TAIPEI (Reuters) – Taiwan Semiconductor Manufacturing Co (TSMC) said on Tuesday that its board had approved a 3.5 billion euro ($3.8 billion) investment to build its first European factory in Germany.
TSMC, the world’s largest contract chipmaker, has been in talks with the German state of Saxony since 2021 about building a fabrication factory, or “fab,” in Dresden.
The plant, which will be TSMC’s third outside of its traditional manufacturing bases of Taiwan and China, is central to Berlin’s ambition to boost the domestic semiconductor industry. The automotive industry will have to remain globally competitive.
The company said in a brief statement after a board meeting that it has approved the investment of up to €3.499 billion in a subsidiary, European Semiconductor Manufacturing Company (ESMC) GmbH, of which it will own 70%, to provide foundry services.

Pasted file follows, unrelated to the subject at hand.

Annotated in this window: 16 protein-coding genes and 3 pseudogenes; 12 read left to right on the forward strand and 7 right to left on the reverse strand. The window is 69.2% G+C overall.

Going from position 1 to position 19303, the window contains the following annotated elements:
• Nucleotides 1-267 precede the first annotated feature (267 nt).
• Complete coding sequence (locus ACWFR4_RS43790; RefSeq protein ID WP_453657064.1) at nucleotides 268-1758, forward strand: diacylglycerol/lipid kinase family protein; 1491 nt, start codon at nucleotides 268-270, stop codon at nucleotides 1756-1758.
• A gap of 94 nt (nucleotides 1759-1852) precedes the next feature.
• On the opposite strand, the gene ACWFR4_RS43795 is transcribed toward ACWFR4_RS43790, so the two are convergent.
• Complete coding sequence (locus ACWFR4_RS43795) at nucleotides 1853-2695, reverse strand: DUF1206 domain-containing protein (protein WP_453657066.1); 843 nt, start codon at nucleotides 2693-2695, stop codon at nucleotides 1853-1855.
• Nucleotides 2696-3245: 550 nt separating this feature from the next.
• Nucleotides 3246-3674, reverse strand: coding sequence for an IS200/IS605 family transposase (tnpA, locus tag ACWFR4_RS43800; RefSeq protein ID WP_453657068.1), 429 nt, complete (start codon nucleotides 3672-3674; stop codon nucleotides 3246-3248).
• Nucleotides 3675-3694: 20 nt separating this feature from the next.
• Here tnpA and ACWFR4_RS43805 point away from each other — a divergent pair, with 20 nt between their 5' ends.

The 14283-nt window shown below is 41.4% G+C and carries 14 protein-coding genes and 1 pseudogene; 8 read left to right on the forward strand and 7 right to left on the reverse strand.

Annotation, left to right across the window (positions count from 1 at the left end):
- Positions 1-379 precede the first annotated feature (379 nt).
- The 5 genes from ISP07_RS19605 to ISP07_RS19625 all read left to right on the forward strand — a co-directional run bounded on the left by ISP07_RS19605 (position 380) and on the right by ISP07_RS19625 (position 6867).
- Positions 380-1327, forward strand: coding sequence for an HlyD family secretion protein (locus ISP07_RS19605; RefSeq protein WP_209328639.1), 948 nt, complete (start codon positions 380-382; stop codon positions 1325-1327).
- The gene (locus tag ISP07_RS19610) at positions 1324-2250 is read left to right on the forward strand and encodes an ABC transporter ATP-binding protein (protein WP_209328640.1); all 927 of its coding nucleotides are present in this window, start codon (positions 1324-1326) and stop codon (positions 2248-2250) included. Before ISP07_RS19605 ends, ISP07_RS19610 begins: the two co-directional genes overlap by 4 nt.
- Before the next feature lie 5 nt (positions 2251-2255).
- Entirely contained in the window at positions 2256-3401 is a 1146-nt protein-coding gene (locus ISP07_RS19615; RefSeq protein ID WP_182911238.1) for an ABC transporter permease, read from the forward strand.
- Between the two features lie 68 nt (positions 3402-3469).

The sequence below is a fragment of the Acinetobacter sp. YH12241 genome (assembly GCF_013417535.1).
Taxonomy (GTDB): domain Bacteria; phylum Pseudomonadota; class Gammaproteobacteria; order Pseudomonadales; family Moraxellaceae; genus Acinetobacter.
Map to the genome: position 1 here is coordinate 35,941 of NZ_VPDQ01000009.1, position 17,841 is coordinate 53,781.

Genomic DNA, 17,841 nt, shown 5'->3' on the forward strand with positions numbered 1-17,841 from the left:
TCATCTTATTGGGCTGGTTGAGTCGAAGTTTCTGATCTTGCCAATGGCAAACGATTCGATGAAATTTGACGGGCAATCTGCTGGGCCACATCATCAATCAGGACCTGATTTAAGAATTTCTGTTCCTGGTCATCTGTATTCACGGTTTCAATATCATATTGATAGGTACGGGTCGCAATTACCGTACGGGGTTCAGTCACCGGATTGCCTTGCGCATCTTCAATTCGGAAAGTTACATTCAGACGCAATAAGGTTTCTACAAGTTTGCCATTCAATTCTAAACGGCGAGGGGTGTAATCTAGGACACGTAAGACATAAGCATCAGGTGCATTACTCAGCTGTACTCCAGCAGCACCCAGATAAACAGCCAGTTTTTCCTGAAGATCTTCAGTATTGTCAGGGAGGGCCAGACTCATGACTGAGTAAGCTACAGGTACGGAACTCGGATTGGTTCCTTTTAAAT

Auto parts maker Bosch and semiconductor manufacturer Infineon, both German and Dutch NXP, will each own 10% of the plant, which will have a capacity of 40,000 300 millimeter wafers per month. The opening is planned for 2027.
The European Union has approved the EU Chips Act, a €43 billion grant plan to double chip-making capacity by 2030, in a bid to catch up with Asia and the United States.
TSMC is one of several chipmakers, including Intel and Wolfspeed, looking to use government funding to build factories in Europe.
Brussels and EU member states are pushing for homegrown production by offering billions in state subsidies to reduce dependence on Asian suppliers and ease a global shortage of chips that has wreaked havoc on automakers.
The bloc aims to double its global market share to 20% by 2030.
TSMC is also investing $40 billion in a new factory in the western US state of Arizona to support Washington’s plans to make more chips at home, and also operates a factory as a joint venture with Sony in Japan.
TSMC said in its statement after the board meeting that it also approved a capital injection of no more than $4.5 billion for the Arizona plant as part of the $40 billion total investment.
($1 = 0.9122 euros)
(Reporting by Ben Blanchard and Thomas Escritt, editing by Louise Heavens and Mark Potter)